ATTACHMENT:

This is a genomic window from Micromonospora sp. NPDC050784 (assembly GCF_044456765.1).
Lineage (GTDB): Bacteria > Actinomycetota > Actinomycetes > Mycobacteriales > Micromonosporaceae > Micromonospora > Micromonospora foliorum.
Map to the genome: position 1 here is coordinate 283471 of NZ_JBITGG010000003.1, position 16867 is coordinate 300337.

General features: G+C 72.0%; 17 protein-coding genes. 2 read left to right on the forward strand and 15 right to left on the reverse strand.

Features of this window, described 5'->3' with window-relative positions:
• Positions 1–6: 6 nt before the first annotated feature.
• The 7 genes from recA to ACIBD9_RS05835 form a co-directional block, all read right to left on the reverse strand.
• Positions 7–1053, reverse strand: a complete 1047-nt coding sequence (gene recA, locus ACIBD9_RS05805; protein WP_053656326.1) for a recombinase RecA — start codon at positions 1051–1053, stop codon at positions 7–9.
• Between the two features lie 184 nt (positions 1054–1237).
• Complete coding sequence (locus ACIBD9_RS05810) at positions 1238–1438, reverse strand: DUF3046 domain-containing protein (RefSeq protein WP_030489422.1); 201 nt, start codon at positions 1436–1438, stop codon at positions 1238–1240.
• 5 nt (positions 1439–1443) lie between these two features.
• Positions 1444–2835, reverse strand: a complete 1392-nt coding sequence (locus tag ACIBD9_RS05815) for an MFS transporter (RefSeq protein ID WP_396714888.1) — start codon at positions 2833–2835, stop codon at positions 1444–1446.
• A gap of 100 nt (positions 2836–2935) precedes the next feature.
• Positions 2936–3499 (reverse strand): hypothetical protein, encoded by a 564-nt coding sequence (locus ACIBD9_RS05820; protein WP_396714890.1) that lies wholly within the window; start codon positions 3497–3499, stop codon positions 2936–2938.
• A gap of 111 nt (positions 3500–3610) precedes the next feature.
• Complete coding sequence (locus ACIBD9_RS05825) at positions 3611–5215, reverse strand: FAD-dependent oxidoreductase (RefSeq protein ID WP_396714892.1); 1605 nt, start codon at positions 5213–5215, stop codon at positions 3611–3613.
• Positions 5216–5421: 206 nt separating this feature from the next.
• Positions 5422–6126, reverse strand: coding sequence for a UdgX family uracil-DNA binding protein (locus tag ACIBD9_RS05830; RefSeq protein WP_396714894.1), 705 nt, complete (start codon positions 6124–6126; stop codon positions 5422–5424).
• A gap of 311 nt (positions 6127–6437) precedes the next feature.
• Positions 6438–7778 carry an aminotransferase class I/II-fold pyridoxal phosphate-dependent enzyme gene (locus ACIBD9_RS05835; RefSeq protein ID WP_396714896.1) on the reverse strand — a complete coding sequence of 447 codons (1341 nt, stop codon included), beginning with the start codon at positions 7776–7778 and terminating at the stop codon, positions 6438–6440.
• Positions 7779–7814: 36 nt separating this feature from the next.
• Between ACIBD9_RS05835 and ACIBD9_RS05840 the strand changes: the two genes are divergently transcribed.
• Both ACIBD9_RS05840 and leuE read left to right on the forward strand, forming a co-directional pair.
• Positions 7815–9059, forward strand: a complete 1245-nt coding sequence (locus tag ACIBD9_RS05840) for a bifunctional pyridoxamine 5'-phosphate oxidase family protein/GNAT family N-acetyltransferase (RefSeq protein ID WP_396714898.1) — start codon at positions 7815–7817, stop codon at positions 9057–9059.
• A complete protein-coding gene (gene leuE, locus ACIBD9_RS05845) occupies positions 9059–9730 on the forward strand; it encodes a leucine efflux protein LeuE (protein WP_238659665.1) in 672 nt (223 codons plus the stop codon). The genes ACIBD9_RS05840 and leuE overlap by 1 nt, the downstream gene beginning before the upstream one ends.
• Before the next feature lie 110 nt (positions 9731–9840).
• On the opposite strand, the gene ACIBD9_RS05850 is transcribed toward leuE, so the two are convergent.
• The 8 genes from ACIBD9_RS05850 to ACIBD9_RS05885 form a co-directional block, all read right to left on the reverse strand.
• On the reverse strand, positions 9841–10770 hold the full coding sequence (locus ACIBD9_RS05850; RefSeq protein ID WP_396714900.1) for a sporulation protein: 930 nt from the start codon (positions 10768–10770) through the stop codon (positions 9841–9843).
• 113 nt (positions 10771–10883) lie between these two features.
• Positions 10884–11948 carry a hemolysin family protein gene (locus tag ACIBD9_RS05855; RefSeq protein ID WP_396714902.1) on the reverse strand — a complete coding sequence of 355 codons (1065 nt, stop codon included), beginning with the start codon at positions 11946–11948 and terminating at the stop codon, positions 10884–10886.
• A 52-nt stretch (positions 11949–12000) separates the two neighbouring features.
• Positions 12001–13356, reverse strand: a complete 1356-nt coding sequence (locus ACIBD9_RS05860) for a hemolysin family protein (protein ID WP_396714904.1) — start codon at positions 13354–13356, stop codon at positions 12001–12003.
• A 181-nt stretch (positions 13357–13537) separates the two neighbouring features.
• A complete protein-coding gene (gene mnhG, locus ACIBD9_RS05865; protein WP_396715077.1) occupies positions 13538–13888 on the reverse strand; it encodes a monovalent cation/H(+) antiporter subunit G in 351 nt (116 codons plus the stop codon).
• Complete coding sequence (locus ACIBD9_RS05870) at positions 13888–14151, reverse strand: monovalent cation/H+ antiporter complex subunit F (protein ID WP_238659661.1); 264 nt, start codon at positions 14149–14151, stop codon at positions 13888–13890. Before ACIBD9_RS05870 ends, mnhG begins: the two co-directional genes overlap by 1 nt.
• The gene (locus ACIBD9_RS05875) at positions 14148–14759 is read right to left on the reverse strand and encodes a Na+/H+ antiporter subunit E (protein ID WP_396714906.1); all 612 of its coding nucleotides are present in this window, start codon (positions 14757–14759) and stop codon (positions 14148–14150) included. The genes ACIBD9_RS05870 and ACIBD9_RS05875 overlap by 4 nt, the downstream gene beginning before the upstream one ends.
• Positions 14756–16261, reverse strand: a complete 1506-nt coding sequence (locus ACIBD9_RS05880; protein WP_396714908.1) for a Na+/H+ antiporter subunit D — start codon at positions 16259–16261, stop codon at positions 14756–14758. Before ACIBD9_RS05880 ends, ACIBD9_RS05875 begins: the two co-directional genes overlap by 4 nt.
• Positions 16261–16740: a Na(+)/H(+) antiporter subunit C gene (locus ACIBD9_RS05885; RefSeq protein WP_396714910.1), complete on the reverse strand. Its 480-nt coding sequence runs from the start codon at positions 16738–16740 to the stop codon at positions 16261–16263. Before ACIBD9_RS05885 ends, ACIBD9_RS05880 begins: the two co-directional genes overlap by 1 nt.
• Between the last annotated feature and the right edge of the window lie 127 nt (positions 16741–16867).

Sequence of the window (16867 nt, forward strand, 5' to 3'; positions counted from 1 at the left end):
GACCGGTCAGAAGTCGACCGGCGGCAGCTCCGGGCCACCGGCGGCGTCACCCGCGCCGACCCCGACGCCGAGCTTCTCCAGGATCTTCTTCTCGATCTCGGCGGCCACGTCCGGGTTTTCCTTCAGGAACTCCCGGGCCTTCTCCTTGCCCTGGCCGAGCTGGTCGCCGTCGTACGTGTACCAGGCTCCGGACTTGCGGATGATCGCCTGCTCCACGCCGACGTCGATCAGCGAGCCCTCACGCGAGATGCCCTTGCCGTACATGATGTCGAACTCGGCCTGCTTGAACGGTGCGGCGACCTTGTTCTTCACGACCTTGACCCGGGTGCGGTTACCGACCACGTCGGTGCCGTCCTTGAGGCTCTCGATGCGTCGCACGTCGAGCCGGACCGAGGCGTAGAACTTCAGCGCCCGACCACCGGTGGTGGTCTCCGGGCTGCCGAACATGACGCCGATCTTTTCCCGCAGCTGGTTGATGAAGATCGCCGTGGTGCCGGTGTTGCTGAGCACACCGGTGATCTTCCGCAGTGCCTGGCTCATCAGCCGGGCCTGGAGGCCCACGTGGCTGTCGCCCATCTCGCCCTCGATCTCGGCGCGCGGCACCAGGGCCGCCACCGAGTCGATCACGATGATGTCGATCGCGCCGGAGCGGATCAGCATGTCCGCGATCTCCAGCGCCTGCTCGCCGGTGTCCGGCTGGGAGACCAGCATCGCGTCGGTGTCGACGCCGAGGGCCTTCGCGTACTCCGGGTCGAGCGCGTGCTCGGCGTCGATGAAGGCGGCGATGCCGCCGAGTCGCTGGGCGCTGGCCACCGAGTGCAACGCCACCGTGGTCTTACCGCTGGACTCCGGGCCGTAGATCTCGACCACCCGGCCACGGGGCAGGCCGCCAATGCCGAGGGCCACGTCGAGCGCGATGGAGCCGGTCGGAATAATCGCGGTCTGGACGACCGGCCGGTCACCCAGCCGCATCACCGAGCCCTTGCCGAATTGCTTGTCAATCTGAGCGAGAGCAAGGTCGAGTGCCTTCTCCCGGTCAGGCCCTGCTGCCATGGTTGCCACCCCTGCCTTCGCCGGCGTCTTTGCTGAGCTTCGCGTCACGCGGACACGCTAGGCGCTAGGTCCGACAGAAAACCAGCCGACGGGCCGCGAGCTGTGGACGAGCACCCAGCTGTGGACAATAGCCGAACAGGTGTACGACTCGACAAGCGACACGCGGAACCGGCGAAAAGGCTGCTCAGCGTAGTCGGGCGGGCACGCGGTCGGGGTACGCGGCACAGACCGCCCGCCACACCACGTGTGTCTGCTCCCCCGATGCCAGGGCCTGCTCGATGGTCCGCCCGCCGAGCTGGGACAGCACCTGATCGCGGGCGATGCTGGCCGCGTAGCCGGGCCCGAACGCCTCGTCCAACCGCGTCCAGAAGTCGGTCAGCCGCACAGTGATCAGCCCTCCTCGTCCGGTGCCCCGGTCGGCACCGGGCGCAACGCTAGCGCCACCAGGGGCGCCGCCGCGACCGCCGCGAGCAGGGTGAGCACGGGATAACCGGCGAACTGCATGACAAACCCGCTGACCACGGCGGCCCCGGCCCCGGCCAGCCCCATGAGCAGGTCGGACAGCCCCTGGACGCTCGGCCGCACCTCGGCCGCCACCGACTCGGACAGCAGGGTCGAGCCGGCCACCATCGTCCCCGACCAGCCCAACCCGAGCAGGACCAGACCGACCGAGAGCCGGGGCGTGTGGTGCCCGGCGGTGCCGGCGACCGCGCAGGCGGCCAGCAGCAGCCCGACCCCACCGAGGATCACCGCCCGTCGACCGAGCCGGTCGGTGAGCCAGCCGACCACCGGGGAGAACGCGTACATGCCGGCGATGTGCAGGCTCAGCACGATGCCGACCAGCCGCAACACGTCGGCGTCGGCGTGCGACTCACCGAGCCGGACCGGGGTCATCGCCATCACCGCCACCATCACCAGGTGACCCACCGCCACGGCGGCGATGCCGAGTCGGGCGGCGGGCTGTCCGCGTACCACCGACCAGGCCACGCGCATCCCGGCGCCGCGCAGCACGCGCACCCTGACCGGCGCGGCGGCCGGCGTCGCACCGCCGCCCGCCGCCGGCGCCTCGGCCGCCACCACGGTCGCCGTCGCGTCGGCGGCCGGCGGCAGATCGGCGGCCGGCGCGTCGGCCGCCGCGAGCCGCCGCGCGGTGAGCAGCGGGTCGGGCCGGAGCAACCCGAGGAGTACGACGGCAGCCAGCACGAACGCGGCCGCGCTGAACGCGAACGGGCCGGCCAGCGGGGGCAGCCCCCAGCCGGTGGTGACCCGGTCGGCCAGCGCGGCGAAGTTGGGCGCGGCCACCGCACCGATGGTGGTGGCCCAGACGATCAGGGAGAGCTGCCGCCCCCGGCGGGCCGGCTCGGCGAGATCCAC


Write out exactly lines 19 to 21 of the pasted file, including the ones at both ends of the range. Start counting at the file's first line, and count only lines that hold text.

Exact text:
• A gap of 311 nt (positions 6127–6437) precedes the next feature.
• Positions 6438–7778 carry an aminotransferase class I/II-fold pyridoxal phosphate-dependent enzyme gene (locus ACIBD9_RS05835; RefSeq protein ID WP_396714896.1) on the reverse strand — a complete coding sequence of 447 codons (1341 nt, stop codon included), beginning with the start codon at positions 7776–7778 and terminating at the stop codon, positions 6438–6440.
• Positions 7779–7814: 36 nt separating this feature from the next.